Swimming with salmon at needle-felting installation

Spurred on by concerns of LNG pipeline projects on salmon populations, artist Lori Knorr developed a project on the fish’s migration.

Daisie Skerik hones her needle-felting skills at a children’s art camp at the Smithers Art Gallery.

Daisie Skerik hones her needle-felting skills at a children’s art camp at the Smithers Art Gallery.

A wild salmon’s journey from birth to decay will be recreated in an immersive exhibition of needle-felting at the Smithers Art Gallery in August.

Artist Lori Knorr created the concept for The Salmon Journey project back in 2013.

Spurred on by concerns about the impacts of LNG pipeline projects on salmon populations, she wanted to develop a project that highlighted the phenomenon of the fish’s migration.

“I was thinking about some of our threats that are on our river systems here and literally how amazing it is the fact that the salmon have an impulse to go up a river to go back to the place that it was born and lay its eggs and die,” she said.

“I was worried about pipelines and LNG and the sacred headwaters and I thought if, instead of concentrating on what we don’t want, [we should] concentrate on what we do want.”

Knorr decided to celebrate the salmon life cycle by recreating it in felt.

A collaborative project, The Salmon Journey will incorporate needle-felting hand-sown by children, Wet’suwet’en elders and other needle-felting artists.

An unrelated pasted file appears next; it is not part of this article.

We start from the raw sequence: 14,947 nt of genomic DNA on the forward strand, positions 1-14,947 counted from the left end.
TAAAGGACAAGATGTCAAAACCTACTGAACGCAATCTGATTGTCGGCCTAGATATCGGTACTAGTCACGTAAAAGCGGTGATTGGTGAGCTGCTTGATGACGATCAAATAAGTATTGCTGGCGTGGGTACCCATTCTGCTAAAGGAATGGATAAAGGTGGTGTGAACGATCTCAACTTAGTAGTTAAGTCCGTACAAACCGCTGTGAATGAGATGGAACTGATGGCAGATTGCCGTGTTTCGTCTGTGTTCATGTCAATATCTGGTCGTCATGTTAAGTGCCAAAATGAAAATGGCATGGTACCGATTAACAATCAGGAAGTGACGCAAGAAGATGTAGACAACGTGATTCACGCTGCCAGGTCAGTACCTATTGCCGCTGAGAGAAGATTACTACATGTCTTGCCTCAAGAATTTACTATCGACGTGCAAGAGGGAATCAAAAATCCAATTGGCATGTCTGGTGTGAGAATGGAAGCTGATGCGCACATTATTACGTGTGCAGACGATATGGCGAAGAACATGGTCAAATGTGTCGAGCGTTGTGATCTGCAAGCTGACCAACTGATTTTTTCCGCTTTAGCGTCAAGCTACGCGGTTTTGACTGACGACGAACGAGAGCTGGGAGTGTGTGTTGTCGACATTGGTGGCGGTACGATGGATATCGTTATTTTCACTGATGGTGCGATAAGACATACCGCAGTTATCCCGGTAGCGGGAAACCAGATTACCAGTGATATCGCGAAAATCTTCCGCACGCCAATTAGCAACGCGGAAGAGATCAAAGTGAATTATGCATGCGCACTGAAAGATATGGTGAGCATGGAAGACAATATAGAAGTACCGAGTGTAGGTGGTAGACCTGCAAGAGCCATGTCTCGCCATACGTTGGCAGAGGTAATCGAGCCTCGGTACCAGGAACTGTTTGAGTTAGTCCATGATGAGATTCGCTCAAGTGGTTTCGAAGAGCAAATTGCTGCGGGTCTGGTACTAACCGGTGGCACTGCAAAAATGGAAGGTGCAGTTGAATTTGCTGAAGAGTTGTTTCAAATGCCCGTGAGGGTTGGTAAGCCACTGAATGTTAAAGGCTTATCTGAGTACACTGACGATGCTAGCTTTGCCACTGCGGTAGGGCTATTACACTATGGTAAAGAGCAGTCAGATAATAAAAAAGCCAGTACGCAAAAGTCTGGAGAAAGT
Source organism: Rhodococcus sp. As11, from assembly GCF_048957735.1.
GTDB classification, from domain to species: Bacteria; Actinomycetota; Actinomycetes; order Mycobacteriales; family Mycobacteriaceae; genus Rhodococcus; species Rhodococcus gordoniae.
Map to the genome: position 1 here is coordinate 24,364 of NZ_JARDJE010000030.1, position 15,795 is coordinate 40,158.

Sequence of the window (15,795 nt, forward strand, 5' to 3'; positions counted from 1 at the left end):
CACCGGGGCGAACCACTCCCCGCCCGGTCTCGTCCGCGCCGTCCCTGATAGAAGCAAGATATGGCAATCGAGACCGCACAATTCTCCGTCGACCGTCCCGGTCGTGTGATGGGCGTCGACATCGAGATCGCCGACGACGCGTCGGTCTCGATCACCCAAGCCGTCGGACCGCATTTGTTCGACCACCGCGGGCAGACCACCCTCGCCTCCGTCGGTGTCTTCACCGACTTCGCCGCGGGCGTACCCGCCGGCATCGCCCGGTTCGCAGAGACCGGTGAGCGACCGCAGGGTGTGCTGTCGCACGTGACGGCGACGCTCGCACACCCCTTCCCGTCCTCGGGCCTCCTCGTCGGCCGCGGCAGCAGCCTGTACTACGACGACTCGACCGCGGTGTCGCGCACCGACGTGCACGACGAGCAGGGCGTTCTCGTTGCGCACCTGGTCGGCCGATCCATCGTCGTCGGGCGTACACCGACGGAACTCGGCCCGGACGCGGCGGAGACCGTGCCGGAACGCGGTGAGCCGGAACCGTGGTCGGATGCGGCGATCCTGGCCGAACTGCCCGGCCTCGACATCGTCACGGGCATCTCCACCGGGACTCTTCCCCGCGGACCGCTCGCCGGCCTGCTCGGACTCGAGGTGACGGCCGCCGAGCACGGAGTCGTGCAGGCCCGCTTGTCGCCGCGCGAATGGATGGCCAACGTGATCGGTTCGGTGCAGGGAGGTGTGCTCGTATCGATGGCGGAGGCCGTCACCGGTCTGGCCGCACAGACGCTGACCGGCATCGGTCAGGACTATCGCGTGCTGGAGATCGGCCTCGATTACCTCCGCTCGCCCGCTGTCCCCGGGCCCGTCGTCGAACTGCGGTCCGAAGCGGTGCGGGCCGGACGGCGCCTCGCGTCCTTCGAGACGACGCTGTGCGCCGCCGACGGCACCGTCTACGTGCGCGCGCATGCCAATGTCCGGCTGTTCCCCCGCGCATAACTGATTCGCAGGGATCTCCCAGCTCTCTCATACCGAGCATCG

When the installation opens in August, she wants it to be an immersive experience for the public.

“The idea is that you are entering the river and you are a salmon and you are swimming along with the salmon as it’s going along through its changes to get to its spawning,” she said.

Textured panels will cover the walls and three-dimensional salmon will hang from the ceilings, depicting both the underwater environment and the fish in their various physical forms.

Other elements of the natural world including a forest scene, seaweed and an island will be incorporated into the art gallery space.

Knorr will also be working with local schools to help children prepare contributions to the exhibition.

Some of their panels will be displayed at a presentation by David Suzuki at the Della Herman Theatre on June 8.

For more information about the project phone 250-847-9969 or email lori_knorr@hotmail.com.